Combat-Related Special Compensation Travel Benefit
You may qualify for the combat-related special compensation (CRSC) travel benefit if you:
- Are a retired service member
- Were awarded a Combat-Related Special Compensation
What is the CRSC Travel Benefit?
If you have to travel more than 100 miles for specialty care related to your combat-related disability, the CRSC travel benefit reimburses your travel expensesClick to closeAmounts you pay when traveling to and from your appointment. This includes costs for gas, meals, tolls, parking, lodging, local transportation, and tickets for public transportation..
How do you qualify for the benefit?
To qualify, you must:
- Get retired, retired retainer or equivalent pay
- Be awarded a CRSC determination letter from your service’s CRSC Board identifying your combat-related disability or disabilities
- Live in the United States
- Be covered by TRICARE Select or TRICARE For Life
- Get a referral from your provider for specialty care related to the combat-related disability
- Travel more than 100 miles from your referring provider's office to get the care
Note: If you're enrolled in TRICARE Prime or the US Family Health Plan, you qualify for the TRICARE Prime Travel Benefit, so you won't qualify for the CRSC Travel Benefit.
What can be reimbursed?
Only costs for actual travel expenses such as lodging, fuel (rather than mileage), meals, parking, tolls or other costs associated with getting the specialty care.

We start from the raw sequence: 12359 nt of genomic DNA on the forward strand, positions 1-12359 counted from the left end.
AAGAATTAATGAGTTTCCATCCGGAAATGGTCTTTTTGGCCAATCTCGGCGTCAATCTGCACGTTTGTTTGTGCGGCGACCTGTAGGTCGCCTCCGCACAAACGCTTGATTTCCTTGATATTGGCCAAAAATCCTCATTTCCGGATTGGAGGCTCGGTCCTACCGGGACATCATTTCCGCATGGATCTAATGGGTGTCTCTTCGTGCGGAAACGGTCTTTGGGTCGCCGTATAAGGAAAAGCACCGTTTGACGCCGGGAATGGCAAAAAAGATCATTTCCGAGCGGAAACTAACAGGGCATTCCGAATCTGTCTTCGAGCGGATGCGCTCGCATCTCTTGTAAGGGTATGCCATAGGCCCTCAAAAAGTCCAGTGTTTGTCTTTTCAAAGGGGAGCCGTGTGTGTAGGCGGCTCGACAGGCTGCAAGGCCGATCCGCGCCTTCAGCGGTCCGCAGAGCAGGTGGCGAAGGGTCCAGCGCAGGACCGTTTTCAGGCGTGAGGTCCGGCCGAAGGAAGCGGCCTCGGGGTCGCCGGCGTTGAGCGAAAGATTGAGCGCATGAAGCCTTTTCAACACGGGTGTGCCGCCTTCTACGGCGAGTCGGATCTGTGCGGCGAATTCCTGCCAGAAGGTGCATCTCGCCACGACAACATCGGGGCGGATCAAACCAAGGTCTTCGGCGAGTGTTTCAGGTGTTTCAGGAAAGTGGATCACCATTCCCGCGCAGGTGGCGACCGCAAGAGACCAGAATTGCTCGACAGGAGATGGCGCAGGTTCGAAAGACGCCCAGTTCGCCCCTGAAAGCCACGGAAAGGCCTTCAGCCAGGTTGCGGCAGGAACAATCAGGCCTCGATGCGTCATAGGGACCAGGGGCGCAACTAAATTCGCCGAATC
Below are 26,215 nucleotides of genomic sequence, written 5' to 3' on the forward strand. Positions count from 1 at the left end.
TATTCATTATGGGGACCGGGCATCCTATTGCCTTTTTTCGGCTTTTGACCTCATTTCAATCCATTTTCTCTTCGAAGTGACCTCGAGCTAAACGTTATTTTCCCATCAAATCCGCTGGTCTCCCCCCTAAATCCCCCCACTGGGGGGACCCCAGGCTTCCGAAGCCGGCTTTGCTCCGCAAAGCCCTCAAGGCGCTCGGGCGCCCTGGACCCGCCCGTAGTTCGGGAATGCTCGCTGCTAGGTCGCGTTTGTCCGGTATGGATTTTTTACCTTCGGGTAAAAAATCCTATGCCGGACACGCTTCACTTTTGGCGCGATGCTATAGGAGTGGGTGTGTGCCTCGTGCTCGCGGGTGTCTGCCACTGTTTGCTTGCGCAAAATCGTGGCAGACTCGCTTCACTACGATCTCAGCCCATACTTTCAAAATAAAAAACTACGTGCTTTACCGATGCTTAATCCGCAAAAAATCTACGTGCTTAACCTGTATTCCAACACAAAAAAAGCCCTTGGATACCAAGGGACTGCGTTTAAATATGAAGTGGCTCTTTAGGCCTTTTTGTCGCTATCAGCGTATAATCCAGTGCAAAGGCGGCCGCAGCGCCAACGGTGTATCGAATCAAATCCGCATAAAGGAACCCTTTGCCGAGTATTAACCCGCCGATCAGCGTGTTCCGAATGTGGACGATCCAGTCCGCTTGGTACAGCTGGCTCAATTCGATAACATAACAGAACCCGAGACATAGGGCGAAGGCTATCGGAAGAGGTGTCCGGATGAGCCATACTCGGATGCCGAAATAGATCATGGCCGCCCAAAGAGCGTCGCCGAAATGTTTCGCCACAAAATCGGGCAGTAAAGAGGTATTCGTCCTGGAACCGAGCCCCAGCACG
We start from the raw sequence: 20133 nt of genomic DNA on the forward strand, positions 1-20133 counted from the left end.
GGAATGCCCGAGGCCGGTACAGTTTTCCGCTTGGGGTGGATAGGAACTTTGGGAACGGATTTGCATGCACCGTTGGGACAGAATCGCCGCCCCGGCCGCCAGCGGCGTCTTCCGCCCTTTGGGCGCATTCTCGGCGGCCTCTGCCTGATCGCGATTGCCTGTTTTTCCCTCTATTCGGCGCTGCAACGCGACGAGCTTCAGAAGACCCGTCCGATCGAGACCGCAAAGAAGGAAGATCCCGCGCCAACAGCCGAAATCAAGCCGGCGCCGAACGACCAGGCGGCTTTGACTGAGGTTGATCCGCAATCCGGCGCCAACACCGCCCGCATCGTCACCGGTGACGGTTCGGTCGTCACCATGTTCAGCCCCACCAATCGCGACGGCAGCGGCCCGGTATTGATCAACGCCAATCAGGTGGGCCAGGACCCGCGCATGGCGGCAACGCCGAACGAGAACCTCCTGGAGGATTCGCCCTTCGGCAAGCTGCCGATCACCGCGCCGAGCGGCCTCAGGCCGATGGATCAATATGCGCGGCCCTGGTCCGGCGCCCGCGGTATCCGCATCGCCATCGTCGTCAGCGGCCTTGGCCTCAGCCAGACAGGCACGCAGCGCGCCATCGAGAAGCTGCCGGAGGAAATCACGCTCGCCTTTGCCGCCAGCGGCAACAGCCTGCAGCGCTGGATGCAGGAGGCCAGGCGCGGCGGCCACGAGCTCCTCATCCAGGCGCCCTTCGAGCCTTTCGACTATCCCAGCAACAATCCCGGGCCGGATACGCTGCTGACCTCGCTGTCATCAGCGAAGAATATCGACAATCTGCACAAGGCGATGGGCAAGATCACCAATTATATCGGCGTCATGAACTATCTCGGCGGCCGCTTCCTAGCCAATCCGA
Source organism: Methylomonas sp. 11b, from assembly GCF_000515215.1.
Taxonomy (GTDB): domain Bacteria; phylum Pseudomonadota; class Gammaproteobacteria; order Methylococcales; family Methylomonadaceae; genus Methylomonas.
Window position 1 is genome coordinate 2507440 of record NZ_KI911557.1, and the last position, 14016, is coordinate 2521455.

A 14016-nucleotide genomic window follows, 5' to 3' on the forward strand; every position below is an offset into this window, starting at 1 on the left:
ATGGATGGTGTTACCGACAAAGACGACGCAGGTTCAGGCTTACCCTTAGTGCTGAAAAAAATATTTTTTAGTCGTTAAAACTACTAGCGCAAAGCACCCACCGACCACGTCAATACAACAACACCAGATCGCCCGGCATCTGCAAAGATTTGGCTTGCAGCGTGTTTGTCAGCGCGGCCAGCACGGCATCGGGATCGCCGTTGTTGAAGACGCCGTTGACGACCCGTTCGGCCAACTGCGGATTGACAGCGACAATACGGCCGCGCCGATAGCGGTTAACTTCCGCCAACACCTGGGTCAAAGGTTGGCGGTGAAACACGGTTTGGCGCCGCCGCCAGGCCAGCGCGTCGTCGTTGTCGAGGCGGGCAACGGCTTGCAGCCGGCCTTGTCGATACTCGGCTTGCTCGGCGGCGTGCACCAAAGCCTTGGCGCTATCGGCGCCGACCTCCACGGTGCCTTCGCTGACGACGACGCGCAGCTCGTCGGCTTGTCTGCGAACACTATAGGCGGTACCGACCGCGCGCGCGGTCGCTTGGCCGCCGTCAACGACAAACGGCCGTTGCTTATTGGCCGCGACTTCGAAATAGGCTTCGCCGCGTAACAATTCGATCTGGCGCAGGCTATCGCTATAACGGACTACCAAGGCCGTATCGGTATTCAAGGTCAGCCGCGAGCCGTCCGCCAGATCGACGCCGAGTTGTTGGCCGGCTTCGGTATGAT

- You must use the least costly mode of transportation
- Government rates are used to estimate the reasonable costs for allowable expenses
Please contact your TRICARE Regional Office for more information about reimbursable expenses and authorization requirements.
One non-medical attendant (NMA) may also be reimbursed for travel-related expenses. Your referring provider must verify in writing that an NMA is medically necessaryClick to closeTo be medically necessary means it is appropriate, reasonable, and adequate for your condition. and appropriate to travel with you. The NMA can be a parent, spouse, or other adult family member (age 21 or older) or a legal guardian.
If the NMA is an active duty service member or a U.S. government employee, he or she may be entitled to temporary duty allowances (per diem and mileage) if on travel duty per their organization.
Last Updated 8/17/2015